Building a climate movement that can win

January 31, 2020
A protest in Sydney on January 10 demanding climate action and the resignation of PM Scott Morrison. Photo: Peter Boyle

Australia is burning and unless we all step up, it will continue to burn. While firefighters and emergency personnel and thousands upon thousands of ordinary people have stepped in to fill the breach, in the cities we too can play our part. 

I am one of the initiators of a broad-based climate action group which is organising a protest march in Melbourne as part of the February 22 national day of action on the climate crisis.

We need these rallies to be huge, diverse and inclusive, not only because that it the best way to send a powerful message to all governments that we are serious about stopping more coal and gas mines, it is also connected to how long those people who show up to one rally will stay concerned enough about the issue to keep working for it.

There are moments when government spin ceases to win popular support because people’s life experiences, in this case the bushfire emergency, contradicts the propaganda. 

It should not surprise us that continues to churn out its science-free diatribes about “greenies stopping hazard reduction”. Some will fall for it. But as the fire crisis continues — and we are only half way through the summer — they may also start to question the official explanations which leaves climate change out of the picture.

A stronger climate movement can, and would, change minds about the causes of the fires and the solutions.

The climate movement has an opportunity to build a mass climate movement during these summer months that is far larger and more deeply connected to communities than we have seen so far.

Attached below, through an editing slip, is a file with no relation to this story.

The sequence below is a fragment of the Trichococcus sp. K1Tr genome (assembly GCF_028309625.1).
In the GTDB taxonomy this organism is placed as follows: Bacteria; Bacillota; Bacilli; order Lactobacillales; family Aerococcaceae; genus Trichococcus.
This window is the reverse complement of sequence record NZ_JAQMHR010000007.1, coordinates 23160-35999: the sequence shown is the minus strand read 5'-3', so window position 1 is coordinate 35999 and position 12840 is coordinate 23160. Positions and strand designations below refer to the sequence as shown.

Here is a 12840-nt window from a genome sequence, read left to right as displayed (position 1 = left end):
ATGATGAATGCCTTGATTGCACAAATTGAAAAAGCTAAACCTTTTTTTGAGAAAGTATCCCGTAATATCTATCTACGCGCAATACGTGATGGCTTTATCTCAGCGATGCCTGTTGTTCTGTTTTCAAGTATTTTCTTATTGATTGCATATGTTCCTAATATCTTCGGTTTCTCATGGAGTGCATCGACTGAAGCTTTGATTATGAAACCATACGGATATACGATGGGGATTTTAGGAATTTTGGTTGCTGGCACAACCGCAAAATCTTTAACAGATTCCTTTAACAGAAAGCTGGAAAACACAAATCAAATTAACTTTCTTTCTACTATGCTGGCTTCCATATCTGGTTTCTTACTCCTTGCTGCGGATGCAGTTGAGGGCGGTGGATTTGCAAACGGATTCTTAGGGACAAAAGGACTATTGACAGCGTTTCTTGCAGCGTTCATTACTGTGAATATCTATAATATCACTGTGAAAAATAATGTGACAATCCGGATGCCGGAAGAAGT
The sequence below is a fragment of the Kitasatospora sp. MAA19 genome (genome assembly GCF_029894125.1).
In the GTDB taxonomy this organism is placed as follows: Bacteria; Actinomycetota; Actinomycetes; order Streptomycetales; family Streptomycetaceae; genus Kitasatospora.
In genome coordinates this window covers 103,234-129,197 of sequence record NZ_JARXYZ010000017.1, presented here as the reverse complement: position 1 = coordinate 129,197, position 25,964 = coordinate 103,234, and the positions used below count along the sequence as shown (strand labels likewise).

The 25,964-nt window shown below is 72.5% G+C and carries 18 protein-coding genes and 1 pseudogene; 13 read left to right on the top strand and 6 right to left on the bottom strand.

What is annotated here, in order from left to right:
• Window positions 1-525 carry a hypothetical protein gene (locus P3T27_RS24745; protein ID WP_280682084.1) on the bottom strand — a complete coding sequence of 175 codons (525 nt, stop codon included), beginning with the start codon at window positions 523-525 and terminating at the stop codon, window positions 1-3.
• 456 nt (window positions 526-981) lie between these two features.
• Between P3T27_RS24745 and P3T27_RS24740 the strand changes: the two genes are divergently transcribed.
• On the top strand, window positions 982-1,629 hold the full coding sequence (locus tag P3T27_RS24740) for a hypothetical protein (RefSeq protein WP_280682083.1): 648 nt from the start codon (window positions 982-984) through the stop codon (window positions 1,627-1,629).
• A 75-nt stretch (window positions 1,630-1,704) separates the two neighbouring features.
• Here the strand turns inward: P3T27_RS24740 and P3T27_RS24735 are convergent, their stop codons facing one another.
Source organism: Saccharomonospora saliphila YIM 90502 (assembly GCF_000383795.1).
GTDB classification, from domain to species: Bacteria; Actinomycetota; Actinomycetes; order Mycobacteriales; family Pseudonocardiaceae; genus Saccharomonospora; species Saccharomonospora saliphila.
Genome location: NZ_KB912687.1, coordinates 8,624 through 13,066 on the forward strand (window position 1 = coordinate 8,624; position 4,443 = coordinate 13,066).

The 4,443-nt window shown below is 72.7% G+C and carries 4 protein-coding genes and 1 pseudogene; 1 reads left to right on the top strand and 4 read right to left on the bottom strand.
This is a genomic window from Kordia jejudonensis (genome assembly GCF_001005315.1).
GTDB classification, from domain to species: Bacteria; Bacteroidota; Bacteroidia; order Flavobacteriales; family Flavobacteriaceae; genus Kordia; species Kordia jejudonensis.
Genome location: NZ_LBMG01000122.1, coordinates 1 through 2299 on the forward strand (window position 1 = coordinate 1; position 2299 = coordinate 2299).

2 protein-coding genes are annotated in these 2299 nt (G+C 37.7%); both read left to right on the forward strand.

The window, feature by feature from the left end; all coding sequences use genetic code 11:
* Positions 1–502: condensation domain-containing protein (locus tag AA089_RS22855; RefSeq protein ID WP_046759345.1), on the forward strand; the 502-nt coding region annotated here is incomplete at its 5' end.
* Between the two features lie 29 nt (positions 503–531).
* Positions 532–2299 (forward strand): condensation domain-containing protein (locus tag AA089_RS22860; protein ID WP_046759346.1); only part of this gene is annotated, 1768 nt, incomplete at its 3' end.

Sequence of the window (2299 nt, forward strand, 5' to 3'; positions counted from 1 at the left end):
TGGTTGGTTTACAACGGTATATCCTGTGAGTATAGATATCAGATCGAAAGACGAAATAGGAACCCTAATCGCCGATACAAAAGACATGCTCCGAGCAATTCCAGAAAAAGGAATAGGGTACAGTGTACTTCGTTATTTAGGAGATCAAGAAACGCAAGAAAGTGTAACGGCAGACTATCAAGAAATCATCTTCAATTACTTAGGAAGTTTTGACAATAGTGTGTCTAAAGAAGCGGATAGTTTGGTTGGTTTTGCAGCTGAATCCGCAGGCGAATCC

The incredible outpouring of anger against the prime minister in early January was a spontaneous upsurge; that is not enough to win more people to push for action.

We should take a leaf out of the Equal Marriage campaign book; it took years of patient and hard work to build the necessary alliances to eventually influence public opinion and eventually gain the support of the majority.

Continuing mass mobilisations were key to its success. And while numbers are important, also of critical importance is the alliance building to bring new layers into the movement to make it as diverse, inclusive and democratic as possible.

This is the only way it will be able to grow fast — and new activists will be prepared to put some of their skin in to the game.

As Greta Thunberg has wisely said, “We need everyone”.

As both major parties are controlled by fossil fuel capitalists, they are not going to give up easily. Neither is Rupert Murdoch. It won’t be good enough to just have experts presenting in the media. While we need to use the science to back up our demands unless we have a mass people’s movement to counter the propaganda we will be unable to force the shift in policy we need.

You don’t need to be a scientist to understand that the government is pursuing anti-climate policies that will and is resulting in people being burned alive. We’ve seen the community mobilise to defeat the bushfires, support each other and provide emergency relief when the federal government was sitting on its hands.

The climate movement in the cities need to take a leaf out of their book in our fight for serious and rapid climate action. That means it needs to reach out, unite as many communities as possible, and the only way of doing this is to operate in a democratic way.

We have several organising meetings in Melbourne aiming to bring unions, community climate groups, students and people of faith together. We need to put effort into bringing unions on board because, for now, they feel constrained about connecting the fires to climate change as a result of their connection to the Labor Party. This is a dead-end for unions and working-class people everywhere: to rule out the direct link between the fires and climate change is to effectively support the Coalition.

Now is the moment we have to build a mass climate movement far larger than what it has been so far. Let’s not squander it with demarcation disputes inside the movement. We need to aim big because that is where our potential political strength lies: only a mass movement will beat the climate deniers back.

[Sue Bolton is a member of the Socialist Alliance national executive and is a socialist councillor on Moreland City Council in Melbourne.]

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